A: Great question. There are no hard and fast "digital etiquette" rules yet, though a growing number of individuals are thinking it through.
The first step as a parent is to find out if the establishment you're visiting has any specific rules about electronic devices. Some businesses are starting to set their own digital device policies, from stores asking people not to use their cellphones as they check out to businesses such as Burlington's August First Bakery going "screen free" and prohibiting the use of laptops and tablets in their café.
If screens are allowed, and you're OK with your children using them, set some ground rules. For example, sound from a game might be distracting to other patrons, so you might want to turn it off. And consider which tools keep your children engaged appropriately when out in public. If the game or activity gets them excited, it may be a poor choice in any venue.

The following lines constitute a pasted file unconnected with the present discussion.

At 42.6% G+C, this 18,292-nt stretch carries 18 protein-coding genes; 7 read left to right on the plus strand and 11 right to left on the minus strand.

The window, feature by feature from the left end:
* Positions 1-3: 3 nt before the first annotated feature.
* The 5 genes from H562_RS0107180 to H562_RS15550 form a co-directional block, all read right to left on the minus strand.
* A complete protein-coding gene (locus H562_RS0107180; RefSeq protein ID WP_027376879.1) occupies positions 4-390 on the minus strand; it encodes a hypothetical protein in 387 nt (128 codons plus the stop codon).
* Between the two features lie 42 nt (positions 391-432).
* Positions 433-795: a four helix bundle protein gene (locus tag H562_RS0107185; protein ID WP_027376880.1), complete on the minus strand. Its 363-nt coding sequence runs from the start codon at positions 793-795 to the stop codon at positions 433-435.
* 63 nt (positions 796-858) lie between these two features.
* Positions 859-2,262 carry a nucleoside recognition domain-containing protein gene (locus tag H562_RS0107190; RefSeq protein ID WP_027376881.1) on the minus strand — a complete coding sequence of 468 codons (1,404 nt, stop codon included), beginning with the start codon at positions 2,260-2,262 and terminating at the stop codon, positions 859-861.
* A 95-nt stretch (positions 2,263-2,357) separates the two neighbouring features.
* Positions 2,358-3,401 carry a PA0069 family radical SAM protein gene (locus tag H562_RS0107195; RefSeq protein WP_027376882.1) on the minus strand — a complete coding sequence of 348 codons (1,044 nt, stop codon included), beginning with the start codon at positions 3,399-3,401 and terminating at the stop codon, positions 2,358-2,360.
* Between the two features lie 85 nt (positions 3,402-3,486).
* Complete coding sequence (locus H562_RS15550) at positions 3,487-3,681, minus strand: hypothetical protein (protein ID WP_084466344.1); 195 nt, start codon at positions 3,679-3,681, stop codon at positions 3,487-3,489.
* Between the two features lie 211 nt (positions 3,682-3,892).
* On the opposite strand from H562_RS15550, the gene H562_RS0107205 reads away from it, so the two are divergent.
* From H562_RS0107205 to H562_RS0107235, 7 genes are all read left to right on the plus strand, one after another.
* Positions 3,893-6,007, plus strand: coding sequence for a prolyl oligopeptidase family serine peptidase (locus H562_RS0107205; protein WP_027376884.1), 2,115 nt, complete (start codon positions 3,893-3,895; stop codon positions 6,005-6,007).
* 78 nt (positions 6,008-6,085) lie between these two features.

If you'd rather not have kids tune out in front of a screen, you could also bring other items along. Books, art supplies and board games may occupy younger kids just as well as electronic devices. Or you could engage in face-to-face conversation, which can be easier to sustain with older kids. But that's a choice you need to make based on your family's values.
Craftsbury Common, VT
Building Confidence, Building Community. At Hosmer Point, campers build a sense of community in a beautiful and caring environment where boys and girls can play, explore, create life-long friendships and build self-confidence. With only 74 campers per session, and three or four campers for each counselor; every child is respected…(more)